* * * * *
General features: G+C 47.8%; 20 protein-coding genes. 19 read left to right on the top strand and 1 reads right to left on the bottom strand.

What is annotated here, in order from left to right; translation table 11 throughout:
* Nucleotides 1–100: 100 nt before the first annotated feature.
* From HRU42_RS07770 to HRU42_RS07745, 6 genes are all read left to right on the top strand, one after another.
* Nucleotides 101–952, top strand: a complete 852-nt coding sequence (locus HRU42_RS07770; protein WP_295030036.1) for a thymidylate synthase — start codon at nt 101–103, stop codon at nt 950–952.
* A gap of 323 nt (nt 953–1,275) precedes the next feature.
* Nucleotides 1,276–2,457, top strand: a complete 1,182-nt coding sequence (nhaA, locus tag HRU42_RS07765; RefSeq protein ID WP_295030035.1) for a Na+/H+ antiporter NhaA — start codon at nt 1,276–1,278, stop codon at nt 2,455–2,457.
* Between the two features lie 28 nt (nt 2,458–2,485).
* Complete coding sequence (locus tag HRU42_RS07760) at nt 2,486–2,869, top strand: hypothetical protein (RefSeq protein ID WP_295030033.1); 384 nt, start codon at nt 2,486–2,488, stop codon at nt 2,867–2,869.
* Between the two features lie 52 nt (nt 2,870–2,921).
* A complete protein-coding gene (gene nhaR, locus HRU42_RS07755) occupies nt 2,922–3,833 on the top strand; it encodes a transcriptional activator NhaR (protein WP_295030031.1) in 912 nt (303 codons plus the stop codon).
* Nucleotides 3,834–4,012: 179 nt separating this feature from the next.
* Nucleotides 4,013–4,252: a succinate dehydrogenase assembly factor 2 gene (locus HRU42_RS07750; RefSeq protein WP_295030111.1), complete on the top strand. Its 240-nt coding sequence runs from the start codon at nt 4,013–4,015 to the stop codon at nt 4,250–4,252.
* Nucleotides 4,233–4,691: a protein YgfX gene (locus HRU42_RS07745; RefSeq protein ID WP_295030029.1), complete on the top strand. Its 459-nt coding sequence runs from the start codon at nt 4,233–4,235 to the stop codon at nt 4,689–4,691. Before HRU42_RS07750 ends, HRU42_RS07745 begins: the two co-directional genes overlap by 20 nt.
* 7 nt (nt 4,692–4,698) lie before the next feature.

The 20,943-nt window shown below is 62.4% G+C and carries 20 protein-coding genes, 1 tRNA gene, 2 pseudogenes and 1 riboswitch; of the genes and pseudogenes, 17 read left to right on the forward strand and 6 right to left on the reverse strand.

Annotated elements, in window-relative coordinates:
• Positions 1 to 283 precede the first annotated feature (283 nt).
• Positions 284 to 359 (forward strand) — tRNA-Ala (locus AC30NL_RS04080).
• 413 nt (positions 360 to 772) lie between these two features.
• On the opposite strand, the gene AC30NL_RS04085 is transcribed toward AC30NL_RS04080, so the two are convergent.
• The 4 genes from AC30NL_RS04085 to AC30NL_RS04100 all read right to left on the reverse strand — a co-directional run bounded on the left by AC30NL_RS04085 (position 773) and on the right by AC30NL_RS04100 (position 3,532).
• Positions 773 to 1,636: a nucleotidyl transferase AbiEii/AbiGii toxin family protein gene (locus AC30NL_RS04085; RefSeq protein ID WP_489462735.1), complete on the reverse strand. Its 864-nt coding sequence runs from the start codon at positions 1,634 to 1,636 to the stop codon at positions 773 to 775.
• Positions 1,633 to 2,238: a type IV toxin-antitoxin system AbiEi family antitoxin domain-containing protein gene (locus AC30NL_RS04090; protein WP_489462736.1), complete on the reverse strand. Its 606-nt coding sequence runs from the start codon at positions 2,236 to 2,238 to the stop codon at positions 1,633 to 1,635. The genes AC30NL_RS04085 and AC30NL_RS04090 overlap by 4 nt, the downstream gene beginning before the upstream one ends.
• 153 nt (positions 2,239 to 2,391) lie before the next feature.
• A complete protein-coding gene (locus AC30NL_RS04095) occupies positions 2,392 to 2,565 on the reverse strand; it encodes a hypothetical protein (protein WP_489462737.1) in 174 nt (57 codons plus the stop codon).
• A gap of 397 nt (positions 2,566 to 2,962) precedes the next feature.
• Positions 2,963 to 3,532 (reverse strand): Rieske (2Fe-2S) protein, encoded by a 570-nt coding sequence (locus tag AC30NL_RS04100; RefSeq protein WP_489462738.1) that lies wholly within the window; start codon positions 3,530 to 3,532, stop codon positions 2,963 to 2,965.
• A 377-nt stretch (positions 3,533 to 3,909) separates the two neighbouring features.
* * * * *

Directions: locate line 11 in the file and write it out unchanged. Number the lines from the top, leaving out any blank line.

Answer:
* A complete protein-coding gene (gene nhaR, locus HRU42_RS07755) occupies nt 2,922–3,833 on the top strand; it encodes a transcriptional activator NhaR (protein WP_295030031.1) in 912 nt (303 codons plus the stop codon).